Last year people around the world were able to watch on computer websites and through television news reports as a pair of women adventurers, American Ann Bancroft and Norwegian Liv Arnesen, skied across Antarctica. Now the pair is travelling by canoe, kayak and ore boats through the Great Lakes, which lie between the United States and Canada. Their journey began May 17. The two former teachers are hoping along the way to encourage children to pursue their dreams. When Tom Crosby caught up with them by phone on the water, Ann Bancroft gave us something of a fix on where they are in their journey.
Ann Bancroft: "We are just coming from Pelee Island, the largest island in Ontario, and we have been kayaking over there and we are taking the ferry back and we are going to work our way to the United States again, go through Customs and get back in our kayaks tomorrow morning."
Tom Crosby: "You have been kayaking, canoeing, ferrying - how physically are you holding up at this point?"
Ann Bancroft: "We are physically holding up just fine. This is a wild and zany trip, unlike anything we have ever done before, in that as we go through these communities the purpose of the journey is to really meet with people and continue that chat that we had a year and a half ago in Antarctica with so many people around the globe about dreams and what they want to do. So, in terms of the physical aspects of this trip, it's not that arduous."
Tom Crosby: "Liv, a year ago, when you were trekking through Antarctica, you did not see human beings. You are seeing a lot of human beings on this trip. Does it make a whole lot of difference?"
Liv Arnesen: "It is a huge difference, but it is great fun to meet the people - ome of the people actually wrote us on the Antarctica trip. And this Great Lake adventure is about meeting people. And we have several events along the way, all the way to the St. Lawrence River. So far it has been a great adventure."
Tom Crosby: "What have you learned so far?"
Liv Arnesen: "To me, I have never been in northern Minnesota before. Kayaking at Lake Superior was very new for me. I had anticipated, reading a lot about Lake Superior, how dangerous it could be. So it was a huge surprise that the lake was so nice and friendly to us. So that was a good experience. And I have mostly been in the big cities in the U.S., and we have been visiting many small places. And I learned that the United States is more a rural country actually than big cities. So that was a big learning for me."
Tom Crosby: "Ann, as you look out at what you are seeing along the way, is there anything that distresses you when you look at the ecology and the environment that you're passing by?"
Ann Bancroft: "Actually, it has been somewhat of the reverse. As we have traveled through communities along the lake, there is a real great feeling for the waterway that people are living on. And you are seeing a real surge of reestablishing the community around the water. It used to be all industry, and now you're seeing a real mix of that."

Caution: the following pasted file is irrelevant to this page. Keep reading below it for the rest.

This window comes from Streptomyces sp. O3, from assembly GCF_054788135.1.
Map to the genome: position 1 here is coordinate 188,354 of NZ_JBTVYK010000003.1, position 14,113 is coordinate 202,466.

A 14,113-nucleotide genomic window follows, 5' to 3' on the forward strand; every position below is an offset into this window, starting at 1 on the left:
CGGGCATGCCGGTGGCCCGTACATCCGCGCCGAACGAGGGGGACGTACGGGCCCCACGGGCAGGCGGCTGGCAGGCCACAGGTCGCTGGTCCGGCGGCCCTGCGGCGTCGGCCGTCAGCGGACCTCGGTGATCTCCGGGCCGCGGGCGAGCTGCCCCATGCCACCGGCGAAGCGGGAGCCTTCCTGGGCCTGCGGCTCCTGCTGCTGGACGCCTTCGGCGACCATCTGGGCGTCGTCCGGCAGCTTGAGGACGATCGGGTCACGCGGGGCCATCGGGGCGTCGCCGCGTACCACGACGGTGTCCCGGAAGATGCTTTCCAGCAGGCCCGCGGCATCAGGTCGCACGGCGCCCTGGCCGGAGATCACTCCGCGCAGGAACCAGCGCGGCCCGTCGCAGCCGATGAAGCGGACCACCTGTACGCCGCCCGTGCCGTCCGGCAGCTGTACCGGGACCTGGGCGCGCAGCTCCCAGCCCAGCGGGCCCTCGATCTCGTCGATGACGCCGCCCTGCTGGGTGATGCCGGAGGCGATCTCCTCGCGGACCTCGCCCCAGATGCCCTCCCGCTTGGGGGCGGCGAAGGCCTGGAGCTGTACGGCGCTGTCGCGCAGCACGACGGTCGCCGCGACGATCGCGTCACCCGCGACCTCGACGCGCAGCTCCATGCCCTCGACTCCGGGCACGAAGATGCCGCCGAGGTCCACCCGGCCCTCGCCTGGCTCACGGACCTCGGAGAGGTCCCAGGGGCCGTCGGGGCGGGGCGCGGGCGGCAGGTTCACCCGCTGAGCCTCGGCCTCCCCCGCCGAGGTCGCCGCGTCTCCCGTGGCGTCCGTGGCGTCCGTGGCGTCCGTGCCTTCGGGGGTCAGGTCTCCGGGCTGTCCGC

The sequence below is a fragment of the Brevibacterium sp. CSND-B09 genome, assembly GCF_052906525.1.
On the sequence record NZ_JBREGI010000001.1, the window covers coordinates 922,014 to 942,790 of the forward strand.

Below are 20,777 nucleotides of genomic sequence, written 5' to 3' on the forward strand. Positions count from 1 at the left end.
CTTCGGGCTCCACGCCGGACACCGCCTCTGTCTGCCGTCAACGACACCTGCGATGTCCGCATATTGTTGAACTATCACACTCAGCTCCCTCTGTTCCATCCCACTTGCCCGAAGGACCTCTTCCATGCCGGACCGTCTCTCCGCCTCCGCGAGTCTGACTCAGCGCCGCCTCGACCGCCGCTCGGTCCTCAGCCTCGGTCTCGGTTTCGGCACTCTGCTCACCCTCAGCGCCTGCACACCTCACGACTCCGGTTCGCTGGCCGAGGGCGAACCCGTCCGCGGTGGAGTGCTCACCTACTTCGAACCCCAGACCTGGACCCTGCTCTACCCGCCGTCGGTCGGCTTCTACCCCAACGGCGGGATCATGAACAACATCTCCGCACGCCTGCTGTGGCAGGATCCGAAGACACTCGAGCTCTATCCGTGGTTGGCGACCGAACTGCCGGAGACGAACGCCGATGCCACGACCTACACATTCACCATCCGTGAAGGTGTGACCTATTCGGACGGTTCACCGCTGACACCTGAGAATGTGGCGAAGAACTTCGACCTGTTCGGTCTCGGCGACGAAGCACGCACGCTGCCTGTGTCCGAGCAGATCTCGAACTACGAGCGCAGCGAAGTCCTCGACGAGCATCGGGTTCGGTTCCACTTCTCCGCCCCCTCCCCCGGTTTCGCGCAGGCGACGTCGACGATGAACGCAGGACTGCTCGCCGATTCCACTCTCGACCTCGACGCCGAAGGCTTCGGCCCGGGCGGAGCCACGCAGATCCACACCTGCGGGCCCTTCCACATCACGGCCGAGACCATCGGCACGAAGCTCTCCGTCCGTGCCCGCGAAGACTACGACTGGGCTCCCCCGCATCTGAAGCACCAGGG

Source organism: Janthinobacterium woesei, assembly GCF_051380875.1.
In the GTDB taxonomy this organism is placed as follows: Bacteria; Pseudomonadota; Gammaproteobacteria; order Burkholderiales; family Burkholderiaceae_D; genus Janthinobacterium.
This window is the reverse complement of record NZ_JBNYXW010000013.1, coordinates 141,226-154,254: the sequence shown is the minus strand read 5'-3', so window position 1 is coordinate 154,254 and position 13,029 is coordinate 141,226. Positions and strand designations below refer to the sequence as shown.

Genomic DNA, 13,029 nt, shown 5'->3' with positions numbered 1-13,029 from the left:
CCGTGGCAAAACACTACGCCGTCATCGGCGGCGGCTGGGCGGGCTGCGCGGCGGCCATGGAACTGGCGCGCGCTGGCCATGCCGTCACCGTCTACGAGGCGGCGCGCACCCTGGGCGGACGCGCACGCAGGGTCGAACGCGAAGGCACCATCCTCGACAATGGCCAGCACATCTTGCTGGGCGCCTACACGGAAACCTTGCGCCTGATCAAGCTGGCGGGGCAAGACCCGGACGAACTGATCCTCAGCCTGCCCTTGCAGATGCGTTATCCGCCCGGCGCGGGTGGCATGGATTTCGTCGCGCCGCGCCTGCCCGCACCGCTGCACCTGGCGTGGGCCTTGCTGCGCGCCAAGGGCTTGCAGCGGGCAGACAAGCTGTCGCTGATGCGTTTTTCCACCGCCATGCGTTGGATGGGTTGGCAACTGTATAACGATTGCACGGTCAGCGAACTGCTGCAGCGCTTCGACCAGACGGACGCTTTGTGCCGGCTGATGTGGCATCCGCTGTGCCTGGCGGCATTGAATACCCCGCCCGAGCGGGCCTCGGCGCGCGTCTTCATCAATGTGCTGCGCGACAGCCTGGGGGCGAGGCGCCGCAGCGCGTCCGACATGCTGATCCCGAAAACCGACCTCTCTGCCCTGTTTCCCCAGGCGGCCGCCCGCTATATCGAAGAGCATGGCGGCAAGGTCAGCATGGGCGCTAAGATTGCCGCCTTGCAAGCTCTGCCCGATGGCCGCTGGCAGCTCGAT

Tom Crosby: "Did you expect, though, to see some environmental damage and that sort of thing?"
Ann Bancroft: "To a certain extent, we knew we would, particularly when we were traveling on the ore boats. Because they dock on either end in a very industrial place, and so you do expect to see some sort of issues around that. But, really, I think I had painted a picture in my mind quite the contrary. So I have been really brightened by the efforts that are going on along this waterway to try to clean it up and really recognize the value which it has."
Tom Crosby: "Ann, you are how many days out now, and how many more days do you expect to be traveling?"
Ann Bancroft: "Well, that is a good question. I have not been keeping track about the days. We are about a third of the way. We are going to finish this trip at the end of June. We have got a ways yet. We have got to get to Cleveland here in the next couple of days, so we have to keep pushing on. And then we have to get ourselves up to Toronto as well, where we are going to have an event." "One of the things we are doing is trying to get people out on the water at some of these events. We are working with another organization, called Wilderness Inquiry, that is helping us by bringing in the Voyager canoes, which are big craft that can carry 15 people and you do not have to have any skill, to try and really get people appreciating the water. The best way to do that, I think, is to get them in a boat. And so the Voyager boats help us do that for an afternoon."
Tom Crosby: "Liv, of course the two of you traveled across Antarctica a year ago. I asked you at that time: Are you getting on each other's nerves yet? And now you are traveling together again. How are the two of you getting along?"
Liv Arnesen: "We are still friends. And on this trip we actually met a lot of other people. We have talked more with other people than with the two of us. So when we are also on the lake, we actually do not talk much. We are just kayaking, kayaking, and so on, on the lake, and let the hours run. So we are still good friends."